Wollongong-based band, Pirra, has captured that summer evening, fairy-flossed sky, feel-good sound in their latest track, Limousine Lies.
The track was produced by ARIA award-winning producer, Konstantin Kersting, who has worked with Tones & I, the Jungle Giants and Mallrat. It features the euphoric vocals of Luritja frontwoman, Jess Beck.
Released last Friday, the track has so far received a lot of love.
“There is a really big build up and a lot of pressure but once it’s out you have your family and friends telling you that they like it and it’s so good hearing lovely comments from the fans,” said Beck.
Pirra, consisting of Beck on vocals, identical twins Curtis and Jeffrey Argent covering bass and drums, and James Mckendry on guitar. The four began performing together under the name Jess Beck before moulding into Pirra and adopting the pop/indie sound they now rock.
“The song that changed our sound, it’s called Under the Skyline … The first time we played it was at Surry Hills Festival,” said Beck.
“This was 2018, when we really started to get our live show together. People were loving the music, next minute we play Under the Skyline and everyone got up on their feet.
“There were these Drag Queens that came up and were pulling people up on their feet. People were dancing like they were in a nightclub; I’m looking around and everyone is having the best time. It just felt so right.”
Beck, raised on a sheep property in rural South Australia, had a fascination with music from a young age.
“I’ve always really loved music; it was such a big thing in our household. Mostly because of my older sister, she’s four years older than me and she’d always have rage or Video Hits playing. From five-years-old I’d be up early on a Saturday with my tape recorder up against the TV to record the top ten songs,” Beck smiled.
At 18 Beck had booked her first gig, singing Kasey Chambers’ songs with a band of shearers at a gymkhana in Iron Knob, SA.
From there, she completed a four-year acting degree and picked up a role in a play in Sydney. A role that led her to a crucial moment in her musical career.
“I got to know this musician called Tommy Spender, he was in a band call the Off Cuts that had done really well. We had a jam one day and he heard me sing. He said I should get into writing songs,” she explained.
“One night he rings me up … says, ‘Let’s write a song! Meet me in Kings Cross!’ So, we’re at the Kings Cross Hotel and he asks me to tell him about my life. I talk and he writes down everything.
“He said, ‘What looks interesting in what you’ve said?’ And I picked out a few. We went back to his hotel room, and another one of his friends comes over and we set up mics.
“Next minute, the chorus is down, the verses got down, and eventually there’s a song. It’s recorded and a few hours later there’s a CD. It was called Hometown Dress and it was on my first ever EP!”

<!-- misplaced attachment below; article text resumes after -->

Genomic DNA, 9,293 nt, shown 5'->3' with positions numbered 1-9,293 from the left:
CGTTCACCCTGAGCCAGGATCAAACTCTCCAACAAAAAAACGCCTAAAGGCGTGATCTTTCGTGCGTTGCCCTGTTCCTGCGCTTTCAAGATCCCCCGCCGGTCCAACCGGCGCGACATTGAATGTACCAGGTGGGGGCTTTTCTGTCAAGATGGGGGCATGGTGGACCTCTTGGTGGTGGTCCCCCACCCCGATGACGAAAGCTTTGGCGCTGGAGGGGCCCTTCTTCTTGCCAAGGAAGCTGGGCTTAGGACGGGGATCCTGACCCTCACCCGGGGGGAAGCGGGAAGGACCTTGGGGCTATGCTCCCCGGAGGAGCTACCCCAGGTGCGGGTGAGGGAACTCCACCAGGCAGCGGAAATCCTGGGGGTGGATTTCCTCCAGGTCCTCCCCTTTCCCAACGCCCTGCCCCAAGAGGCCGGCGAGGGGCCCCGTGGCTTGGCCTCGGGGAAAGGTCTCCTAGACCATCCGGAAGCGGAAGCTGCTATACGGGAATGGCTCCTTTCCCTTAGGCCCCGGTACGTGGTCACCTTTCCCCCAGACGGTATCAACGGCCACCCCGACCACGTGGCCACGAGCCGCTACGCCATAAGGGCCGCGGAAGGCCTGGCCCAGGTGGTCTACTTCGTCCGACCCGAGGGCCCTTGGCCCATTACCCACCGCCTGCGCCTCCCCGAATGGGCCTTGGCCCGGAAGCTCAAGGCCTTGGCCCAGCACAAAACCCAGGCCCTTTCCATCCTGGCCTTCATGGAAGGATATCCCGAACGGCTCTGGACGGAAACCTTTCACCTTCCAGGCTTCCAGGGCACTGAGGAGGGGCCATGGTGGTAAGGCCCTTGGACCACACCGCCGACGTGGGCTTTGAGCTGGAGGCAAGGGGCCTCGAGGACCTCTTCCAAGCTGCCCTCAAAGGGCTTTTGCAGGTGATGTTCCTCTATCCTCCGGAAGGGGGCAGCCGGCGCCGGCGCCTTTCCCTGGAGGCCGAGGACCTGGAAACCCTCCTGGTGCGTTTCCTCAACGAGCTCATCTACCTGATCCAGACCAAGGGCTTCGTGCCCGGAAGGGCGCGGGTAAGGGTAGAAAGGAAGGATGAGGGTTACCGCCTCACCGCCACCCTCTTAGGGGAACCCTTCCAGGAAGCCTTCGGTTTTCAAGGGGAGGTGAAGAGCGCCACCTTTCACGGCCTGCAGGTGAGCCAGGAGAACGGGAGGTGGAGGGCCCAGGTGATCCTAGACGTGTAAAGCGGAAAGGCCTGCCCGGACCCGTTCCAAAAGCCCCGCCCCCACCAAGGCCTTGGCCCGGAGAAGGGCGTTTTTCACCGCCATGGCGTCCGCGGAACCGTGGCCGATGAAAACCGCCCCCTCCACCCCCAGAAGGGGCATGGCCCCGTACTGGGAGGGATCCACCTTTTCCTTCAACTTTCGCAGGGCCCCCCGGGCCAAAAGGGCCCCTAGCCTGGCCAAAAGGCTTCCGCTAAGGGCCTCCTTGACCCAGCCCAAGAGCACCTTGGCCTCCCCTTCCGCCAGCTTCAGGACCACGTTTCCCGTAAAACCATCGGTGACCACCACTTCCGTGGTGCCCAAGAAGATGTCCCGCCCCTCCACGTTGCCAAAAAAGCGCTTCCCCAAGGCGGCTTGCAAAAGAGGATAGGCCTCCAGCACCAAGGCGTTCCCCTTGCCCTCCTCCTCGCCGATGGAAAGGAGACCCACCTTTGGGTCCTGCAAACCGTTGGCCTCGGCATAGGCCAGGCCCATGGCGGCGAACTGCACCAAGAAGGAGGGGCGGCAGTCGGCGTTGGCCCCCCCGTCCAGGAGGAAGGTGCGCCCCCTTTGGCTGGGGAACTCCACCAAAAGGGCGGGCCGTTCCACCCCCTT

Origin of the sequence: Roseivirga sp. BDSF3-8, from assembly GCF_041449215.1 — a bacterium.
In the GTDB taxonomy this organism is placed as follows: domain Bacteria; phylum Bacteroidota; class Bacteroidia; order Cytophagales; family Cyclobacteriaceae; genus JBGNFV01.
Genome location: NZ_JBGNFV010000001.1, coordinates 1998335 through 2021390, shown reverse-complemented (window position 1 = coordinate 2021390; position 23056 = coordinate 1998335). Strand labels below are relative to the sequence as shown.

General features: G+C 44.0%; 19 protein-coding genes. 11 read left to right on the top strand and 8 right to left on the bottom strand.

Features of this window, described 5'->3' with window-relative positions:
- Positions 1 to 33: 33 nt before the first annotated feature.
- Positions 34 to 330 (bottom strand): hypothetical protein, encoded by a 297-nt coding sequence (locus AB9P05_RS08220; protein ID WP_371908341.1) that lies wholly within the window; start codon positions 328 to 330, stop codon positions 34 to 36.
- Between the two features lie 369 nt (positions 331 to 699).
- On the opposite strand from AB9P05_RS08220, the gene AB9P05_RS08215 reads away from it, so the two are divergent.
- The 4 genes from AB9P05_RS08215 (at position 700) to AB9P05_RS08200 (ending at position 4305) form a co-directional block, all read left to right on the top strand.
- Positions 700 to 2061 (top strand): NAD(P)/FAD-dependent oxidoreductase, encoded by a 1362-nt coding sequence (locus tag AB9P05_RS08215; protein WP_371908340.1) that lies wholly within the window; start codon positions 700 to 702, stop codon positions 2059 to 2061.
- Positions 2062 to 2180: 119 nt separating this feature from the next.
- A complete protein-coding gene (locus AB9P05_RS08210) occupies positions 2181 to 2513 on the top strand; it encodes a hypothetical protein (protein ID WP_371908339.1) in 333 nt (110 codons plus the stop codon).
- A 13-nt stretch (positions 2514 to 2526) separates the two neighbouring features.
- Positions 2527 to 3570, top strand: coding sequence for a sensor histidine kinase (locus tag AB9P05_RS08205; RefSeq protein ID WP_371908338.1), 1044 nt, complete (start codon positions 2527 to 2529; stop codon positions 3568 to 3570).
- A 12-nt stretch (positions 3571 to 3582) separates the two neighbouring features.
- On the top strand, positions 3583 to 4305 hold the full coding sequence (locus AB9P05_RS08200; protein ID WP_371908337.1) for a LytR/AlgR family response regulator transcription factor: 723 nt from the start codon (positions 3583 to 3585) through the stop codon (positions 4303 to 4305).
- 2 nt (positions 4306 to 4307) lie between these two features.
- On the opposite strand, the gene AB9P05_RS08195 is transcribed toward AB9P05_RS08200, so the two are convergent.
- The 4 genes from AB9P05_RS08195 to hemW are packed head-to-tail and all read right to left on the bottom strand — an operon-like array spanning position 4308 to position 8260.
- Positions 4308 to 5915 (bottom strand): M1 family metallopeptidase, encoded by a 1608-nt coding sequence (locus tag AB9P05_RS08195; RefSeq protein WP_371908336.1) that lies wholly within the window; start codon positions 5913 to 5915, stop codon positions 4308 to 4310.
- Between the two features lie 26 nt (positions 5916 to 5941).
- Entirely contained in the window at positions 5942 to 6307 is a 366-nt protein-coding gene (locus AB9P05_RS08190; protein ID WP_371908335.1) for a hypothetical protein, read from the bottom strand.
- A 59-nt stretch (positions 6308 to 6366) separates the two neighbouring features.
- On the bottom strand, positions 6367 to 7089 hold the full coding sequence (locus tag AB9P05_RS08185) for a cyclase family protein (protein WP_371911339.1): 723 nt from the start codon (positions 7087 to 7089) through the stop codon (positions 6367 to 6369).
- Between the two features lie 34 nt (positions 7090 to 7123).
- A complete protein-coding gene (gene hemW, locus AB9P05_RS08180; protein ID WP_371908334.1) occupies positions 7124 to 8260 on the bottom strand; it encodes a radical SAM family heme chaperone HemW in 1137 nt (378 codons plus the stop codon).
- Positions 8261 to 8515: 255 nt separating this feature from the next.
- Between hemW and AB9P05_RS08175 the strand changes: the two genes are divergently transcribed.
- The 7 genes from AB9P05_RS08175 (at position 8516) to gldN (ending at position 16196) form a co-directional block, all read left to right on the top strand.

Beck is a very proud Luritja woman, continuing a strong maternal lineage.
“My grandmother was Stolen Generation; she was born on a cattle station near the Central Desert in the NT. She was taken when she was four-years-old and brought up on a mission above Darwin, called Croker Islander Mission,” she said.
“In 1958 when she was pregnant … being a single woman … she was convinced to give up my mum.”
Although disconnected, Beck met her biological grandmother at five-years-old and during her twenties, they spent time together.
“It was a beautiful few days. I knew I needed my grandmother in my life,” she said.
In 2012, Beck attended the Festival of Pacific Arts where she connected with legendary Warumpi Band guitarist and songwriter, Sammy Butcher.
“His mob is from Luritja, so over the two weeks, I learnt a few words from him … and that was really special. I remember writing it all down on my phone,” Beck said.
“It was the first time anyone from my own nation had taught me any language, and I felt validated.”
“You always have this worry, that because I’m so pale and because I haven’t grown up with culture, I’m not going to be accepted. But when you have someone so beautiful like Sammy accepting you and wanting to teach you, it made me feel so much more comfortable.”
The band’s name, Pirra, is a Luritja word, and holds special meaning to Beck.
“I did this call out on Facebook asking for a new band name, and I’m friends with Sammy who wrote ‘Pirra, it means moon’,” she smiled.
“I wrote to him and I got his blessing, it is Luritja, I am Luritja. It felt right, it felt special.”
Being artists through the time of COVID-19 hasn’t been easy for Pirra, however, they’ve taken it in their stride producing multiple singles to release, and recording live sessions of Limousine Lies and a few of their soon-to-be-released tracks.
Stream Limousine Lies and other Pirra tracks here:
By Rachael Knowles